In the past few years we have developed, and seen others develop, powerful innovations that are tackling these challenges, delivering much better outcomes, often for significantly less money. These innovations have a common theme, whether in health, social care, crime, early years or education. They have all recognised the communities they serve as assets, treating them as partners in service design and delivery. This is co-production in action.
Co-production represents a fundamental shift in the way we view the role of service users. Instead of being passive recipients of care they are recognised as equal partners, with a unique contribution to make to the design and delivery of services. Their skills and expertise are harnessed so that they take more control over their own health as well as supporting each other to do the same. Barriers between professionals and users are broken down.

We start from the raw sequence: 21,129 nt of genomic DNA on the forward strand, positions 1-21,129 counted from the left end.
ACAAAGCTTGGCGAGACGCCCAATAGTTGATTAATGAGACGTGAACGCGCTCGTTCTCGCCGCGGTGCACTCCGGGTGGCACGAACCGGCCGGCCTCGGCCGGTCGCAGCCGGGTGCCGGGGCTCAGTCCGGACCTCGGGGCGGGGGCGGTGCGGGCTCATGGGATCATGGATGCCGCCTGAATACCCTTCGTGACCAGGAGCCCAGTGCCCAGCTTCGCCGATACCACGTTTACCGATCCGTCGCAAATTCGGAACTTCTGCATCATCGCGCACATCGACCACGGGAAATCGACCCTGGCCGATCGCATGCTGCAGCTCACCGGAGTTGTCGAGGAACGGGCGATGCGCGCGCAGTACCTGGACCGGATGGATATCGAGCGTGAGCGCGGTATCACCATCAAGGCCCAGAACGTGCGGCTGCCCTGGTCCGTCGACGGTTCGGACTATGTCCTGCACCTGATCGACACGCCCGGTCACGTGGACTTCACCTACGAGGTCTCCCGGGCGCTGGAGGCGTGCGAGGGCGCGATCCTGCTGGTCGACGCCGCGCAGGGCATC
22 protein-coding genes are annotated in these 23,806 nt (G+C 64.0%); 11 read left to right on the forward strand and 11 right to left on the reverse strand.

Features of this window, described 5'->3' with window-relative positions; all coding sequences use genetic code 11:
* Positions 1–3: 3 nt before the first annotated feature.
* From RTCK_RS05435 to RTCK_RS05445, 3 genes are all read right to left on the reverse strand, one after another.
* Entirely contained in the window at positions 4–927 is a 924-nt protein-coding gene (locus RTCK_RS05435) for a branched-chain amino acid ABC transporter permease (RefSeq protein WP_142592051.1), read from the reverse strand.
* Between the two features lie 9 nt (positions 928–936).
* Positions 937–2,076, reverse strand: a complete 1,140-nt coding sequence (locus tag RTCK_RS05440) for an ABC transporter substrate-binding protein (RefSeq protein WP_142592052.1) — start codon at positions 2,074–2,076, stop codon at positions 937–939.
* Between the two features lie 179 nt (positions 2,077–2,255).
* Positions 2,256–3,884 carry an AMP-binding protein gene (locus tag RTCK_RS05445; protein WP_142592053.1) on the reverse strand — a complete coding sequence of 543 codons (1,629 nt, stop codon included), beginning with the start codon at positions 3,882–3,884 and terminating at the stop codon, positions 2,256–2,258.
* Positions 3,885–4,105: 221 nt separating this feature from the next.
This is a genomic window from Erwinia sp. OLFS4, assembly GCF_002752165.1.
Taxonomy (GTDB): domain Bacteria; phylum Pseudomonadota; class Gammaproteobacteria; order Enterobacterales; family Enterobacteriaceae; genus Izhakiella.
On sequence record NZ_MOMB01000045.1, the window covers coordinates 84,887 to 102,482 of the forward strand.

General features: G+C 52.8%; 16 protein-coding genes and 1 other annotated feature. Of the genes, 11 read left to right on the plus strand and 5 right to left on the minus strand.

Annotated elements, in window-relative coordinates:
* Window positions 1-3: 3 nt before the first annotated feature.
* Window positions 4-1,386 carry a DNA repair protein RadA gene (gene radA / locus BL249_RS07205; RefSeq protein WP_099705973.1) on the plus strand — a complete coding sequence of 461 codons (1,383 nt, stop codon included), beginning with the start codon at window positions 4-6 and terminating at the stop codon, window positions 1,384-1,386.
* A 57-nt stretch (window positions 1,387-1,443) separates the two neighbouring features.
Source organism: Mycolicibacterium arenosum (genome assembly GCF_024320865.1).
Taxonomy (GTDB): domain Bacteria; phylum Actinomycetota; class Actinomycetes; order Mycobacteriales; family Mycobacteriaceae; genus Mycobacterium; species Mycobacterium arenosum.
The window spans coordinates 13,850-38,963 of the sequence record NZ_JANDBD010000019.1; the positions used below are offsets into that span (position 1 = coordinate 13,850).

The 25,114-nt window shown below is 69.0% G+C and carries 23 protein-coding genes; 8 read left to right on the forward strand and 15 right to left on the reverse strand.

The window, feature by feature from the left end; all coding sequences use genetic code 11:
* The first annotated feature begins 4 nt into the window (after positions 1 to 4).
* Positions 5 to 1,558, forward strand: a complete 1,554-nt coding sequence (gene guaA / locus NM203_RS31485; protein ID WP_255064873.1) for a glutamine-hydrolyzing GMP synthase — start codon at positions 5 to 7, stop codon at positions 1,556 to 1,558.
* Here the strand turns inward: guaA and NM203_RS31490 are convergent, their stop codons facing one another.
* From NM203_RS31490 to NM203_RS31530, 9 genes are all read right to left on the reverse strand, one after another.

There is a growing body of evidence for co-production. It demonstrates that this is an effective way to deliver better outcomes for less money. And it is a beguilingly simple idea. It may seem obvious to support people to help themselves but despite its simplicity coproduced solutions operate on the periphery. We are interested in projects and programmes that help bring co-production from the margin to the mainstream.